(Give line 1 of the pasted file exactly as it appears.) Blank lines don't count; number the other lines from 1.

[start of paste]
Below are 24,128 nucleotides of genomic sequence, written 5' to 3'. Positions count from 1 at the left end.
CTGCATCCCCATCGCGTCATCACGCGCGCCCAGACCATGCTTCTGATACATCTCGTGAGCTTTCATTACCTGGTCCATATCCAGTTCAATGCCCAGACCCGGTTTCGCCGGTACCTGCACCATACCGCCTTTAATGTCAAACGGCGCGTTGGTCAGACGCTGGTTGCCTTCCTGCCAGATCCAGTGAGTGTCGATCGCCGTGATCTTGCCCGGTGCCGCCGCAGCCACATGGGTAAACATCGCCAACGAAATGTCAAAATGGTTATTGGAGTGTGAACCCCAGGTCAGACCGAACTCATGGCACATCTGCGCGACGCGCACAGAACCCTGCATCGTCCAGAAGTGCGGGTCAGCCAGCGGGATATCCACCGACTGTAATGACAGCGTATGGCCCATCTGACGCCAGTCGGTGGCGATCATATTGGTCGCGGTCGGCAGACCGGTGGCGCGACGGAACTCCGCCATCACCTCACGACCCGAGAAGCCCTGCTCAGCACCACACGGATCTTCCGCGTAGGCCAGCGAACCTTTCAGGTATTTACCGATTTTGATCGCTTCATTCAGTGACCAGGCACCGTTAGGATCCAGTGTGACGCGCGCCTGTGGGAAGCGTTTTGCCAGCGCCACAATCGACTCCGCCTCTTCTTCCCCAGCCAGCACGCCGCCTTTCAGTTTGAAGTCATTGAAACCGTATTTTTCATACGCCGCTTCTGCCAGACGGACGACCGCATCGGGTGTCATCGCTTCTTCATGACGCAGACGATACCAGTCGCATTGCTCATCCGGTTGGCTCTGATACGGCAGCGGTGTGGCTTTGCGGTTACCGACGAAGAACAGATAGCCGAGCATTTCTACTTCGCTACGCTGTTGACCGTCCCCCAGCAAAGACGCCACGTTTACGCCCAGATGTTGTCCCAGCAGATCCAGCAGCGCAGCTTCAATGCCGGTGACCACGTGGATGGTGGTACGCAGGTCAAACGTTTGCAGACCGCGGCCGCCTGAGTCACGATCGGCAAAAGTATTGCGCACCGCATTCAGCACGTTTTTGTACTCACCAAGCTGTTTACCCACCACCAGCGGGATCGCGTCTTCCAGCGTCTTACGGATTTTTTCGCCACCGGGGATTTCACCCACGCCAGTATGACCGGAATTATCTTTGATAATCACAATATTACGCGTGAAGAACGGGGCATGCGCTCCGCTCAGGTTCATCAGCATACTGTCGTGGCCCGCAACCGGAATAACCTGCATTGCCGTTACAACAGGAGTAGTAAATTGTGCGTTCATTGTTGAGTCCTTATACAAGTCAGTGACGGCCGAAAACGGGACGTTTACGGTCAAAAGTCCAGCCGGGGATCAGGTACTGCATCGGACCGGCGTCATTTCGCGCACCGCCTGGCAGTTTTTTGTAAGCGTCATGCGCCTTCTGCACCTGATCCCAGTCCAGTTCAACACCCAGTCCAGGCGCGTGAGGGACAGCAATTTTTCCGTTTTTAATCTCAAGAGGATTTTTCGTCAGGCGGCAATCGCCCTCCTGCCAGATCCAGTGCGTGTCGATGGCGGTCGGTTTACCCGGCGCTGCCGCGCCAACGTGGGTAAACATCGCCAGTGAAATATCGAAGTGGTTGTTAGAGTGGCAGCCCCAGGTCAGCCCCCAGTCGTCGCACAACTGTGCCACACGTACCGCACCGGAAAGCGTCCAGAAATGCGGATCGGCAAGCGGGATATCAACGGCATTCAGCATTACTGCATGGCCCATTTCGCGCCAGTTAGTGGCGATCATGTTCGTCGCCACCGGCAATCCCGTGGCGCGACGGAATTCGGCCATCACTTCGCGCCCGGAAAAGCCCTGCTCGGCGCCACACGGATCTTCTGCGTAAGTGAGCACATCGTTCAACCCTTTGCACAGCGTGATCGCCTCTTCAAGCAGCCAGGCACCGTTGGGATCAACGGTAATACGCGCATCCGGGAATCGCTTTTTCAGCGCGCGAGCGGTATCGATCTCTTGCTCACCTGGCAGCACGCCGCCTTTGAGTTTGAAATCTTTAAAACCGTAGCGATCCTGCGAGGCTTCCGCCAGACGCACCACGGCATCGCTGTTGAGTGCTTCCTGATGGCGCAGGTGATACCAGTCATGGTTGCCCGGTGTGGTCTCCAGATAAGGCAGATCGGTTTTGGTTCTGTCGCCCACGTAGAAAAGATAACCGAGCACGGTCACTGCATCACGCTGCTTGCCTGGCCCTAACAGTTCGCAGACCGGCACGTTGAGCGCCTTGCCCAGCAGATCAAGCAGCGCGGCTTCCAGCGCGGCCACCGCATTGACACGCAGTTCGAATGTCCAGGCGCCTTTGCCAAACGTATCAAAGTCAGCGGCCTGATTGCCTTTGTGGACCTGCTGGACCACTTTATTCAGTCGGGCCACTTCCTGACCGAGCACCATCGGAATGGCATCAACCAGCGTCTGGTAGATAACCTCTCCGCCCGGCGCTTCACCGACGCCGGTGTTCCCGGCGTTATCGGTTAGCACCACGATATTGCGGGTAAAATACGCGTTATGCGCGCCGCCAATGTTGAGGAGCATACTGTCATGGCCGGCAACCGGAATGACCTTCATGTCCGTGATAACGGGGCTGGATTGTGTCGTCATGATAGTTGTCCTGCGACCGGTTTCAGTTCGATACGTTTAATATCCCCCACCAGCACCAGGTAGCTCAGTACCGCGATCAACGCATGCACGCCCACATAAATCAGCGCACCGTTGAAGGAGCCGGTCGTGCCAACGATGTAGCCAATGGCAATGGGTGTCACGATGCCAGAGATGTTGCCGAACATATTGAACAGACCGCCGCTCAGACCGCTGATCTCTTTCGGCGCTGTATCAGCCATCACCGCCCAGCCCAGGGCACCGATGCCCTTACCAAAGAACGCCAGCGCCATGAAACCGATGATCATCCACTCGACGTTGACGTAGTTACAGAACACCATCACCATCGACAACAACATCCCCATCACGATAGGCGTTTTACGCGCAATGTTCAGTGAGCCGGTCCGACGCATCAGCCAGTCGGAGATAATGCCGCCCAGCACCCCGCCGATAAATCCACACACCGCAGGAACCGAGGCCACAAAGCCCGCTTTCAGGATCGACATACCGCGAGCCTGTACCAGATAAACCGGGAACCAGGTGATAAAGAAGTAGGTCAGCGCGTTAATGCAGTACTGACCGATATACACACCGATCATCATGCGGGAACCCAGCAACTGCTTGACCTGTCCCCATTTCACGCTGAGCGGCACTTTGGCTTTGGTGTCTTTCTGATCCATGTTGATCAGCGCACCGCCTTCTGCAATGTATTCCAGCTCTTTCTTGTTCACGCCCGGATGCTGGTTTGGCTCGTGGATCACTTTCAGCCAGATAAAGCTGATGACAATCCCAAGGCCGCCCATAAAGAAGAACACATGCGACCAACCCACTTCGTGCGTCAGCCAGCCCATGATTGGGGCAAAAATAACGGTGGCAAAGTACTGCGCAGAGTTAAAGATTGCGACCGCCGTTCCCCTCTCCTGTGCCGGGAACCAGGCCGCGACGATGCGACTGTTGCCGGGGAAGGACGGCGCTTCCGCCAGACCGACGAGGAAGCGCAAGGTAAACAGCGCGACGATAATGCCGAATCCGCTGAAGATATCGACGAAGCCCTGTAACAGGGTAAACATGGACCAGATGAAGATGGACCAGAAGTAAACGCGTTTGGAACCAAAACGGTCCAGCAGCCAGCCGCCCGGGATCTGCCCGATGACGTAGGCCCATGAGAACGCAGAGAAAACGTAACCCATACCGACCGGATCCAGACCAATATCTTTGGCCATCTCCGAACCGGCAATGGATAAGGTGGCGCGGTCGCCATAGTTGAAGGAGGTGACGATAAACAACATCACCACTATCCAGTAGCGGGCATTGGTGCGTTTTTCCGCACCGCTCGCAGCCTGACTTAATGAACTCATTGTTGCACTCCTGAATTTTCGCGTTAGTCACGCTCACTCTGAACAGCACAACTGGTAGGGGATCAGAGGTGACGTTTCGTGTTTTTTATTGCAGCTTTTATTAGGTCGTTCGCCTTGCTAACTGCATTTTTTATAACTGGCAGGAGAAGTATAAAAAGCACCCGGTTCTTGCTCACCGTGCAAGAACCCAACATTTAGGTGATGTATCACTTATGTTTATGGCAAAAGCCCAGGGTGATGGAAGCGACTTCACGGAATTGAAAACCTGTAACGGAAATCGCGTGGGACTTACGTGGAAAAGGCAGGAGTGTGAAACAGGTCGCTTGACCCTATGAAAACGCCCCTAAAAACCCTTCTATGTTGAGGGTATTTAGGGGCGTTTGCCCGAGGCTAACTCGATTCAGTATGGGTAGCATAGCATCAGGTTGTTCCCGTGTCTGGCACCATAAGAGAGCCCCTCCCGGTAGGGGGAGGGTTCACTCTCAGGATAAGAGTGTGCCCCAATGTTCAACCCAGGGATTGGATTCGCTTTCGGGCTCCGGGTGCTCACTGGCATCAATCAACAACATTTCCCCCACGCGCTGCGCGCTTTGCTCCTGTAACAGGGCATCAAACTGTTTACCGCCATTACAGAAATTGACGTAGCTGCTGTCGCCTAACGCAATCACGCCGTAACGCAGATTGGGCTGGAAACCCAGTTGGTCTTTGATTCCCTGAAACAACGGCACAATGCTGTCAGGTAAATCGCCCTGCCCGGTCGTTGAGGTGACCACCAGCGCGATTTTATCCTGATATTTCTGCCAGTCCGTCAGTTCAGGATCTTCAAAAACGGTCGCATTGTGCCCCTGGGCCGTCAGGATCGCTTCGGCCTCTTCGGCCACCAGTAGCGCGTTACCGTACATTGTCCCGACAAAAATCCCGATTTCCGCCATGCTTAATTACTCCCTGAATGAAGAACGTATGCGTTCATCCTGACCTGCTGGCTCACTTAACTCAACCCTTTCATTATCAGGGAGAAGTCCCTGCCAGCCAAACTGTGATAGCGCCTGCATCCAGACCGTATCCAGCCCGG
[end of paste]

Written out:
Below are 24,128 nucleotides of genomic sequence, written 5' to 3'. Positions count from 1 at the left end.